The Nature of Consciousness

Piero Scaruffi

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These are excerpts and elaborations from my book "The Nature of Consciousness"

The Origin of Evolution

Fundamental to Gregor Mendel's theory is the distinction between the appearance of an organism (its "phenotype"), which turns out to be a blend of the appearances of its parents, and the physical state of the factors inherited from each parent (the "genotype"), which remain unmixed. The physiology of development fuses, at the level of the whole organism, the information of heredity, which is still kept separated at the genetic level. The two fundamental laws of heredity are that, first, the factors that are passed from parent to offspring (which today we call "genes") maintain their individuality despite their interaction with other genes in the development of the organism, and that, second, gene segregation allows for the reappearance of a variation in later generations of offspring. From these considerations Mendel had the intuition that heredity is based on a discrete (rather than continuous) entity, just like Physics is based on elementary particles. That entity was the gene. What is truly inherited is not the "traits": it is the genes.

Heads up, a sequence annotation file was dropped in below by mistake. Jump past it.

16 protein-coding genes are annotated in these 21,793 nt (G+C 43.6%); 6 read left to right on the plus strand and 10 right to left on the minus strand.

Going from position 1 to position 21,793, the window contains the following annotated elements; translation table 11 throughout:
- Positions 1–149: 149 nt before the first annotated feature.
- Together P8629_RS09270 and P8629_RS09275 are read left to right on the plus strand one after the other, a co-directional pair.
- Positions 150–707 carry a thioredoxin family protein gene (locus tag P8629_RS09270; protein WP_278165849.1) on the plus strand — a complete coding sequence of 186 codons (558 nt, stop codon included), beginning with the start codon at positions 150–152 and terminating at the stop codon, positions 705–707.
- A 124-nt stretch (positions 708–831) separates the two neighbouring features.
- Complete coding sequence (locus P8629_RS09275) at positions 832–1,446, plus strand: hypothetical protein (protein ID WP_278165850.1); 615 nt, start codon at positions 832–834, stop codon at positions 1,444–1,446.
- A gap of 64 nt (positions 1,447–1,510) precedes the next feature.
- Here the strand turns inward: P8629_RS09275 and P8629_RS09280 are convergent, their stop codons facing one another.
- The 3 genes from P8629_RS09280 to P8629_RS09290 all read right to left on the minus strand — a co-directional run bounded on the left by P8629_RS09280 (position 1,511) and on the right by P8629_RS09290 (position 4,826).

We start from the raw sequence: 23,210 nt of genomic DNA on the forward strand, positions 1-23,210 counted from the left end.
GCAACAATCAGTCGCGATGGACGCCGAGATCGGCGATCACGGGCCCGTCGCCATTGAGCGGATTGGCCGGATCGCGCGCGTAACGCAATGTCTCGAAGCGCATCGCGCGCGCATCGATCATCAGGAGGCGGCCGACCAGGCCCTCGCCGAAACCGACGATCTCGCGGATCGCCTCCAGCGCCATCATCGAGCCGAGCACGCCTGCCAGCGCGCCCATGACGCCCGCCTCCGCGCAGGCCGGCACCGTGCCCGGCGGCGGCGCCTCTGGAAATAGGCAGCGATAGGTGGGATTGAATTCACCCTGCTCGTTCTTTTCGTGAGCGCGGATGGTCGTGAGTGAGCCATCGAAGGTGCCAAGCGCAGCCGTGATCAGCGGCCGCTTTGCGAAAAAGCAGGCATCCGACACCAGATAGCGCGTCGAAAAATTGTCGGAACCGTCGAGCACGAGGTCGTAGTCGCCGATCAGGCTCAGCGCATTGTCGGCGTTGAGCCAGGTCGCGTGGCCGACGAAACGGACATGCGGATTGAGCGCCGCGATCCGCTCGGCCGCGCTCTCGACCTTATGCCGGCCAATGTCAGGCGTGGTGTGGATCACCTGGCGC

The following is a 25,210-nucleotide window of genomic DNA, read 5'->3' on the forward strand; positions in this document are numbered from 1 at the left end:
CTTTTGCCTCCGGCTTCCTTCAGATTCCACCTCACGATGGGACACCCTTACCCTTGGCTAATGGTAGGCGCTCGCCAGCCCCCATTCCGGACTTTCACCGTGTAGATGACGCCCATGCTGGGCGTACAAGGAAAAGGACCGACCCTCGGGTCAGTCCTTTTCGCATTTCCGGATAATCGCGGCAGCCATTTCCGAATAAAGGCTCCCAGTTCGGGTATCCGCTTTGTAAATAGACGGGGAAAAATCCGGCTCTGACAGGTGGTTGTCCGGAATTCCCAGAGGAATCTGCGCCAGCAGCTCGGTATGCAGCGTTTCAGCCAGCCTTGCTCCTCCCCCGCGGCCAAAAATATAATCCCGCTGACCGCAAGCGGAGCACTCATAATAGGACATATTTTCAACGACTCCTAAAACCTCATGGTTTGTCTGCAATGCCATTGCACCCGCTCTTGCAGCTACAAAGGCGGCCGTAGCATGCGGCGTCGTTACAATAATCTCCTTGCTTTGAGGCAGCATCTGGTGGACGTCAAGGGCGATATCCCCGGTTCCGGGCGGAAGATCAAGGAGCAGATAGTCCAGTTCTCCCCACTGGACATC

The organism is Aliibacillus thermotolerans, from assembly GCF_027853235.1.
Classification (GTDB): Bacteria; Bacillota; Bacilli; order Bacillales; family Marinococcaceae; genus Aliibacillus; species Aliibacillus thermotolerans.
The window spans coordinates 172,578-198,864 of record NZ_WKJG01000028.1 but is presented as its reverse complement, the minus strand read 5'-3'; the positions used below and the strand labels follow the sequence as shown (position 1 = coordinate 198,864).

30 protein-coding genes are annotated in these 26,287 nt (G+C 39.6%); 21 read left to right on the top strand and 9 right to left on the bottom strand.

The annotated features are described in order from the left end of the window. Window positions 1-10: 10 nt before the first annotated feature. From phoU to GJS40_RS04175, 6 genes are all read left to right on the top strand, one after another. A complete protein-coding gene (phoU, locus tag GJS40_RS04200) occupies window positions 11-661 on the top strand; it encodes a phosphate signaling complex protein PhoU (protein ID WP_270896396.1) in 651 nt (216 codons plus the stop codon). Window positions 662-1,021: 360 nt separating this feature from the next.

(Darwin, incidentally, believed that traits were transmitted from parent to offspring through blood).

Mendel also found that new variation will not be diluted by the process of mating but will always be available for selection, a fact that explains why a population variation is not immediately destroyed by selection itself.  The antithetical properties of heredity and variation are dual aspects of the same process: the actual variation among members of the same generation explains the transmission of similarity across generations.

In our century, population genetics showed that Darwin's theory (that change occurred by the natural selection of many minute variations) and Mendel's theory (that change occurred suddenly, by mutation) were complementary: changes occur in the frequencies of genes.

Modern evolutionary genetics stems from the merging of those two traditions, the Darwinian and the Mendelian, both of which take variation as the crucial aspect of life. The Darwinian view can be summarized as "evolution is the conversion of variation between individuals into variation between species". 

The paradox is that Mendelian theory dictates the frequencies of genotypes as the appropriate genetic description of a population, whereas variation is much more important.  As the US biologist Richard Lewontin put it, "what we can measure is uninteresting and what we are interested in is unmeasurable".

 


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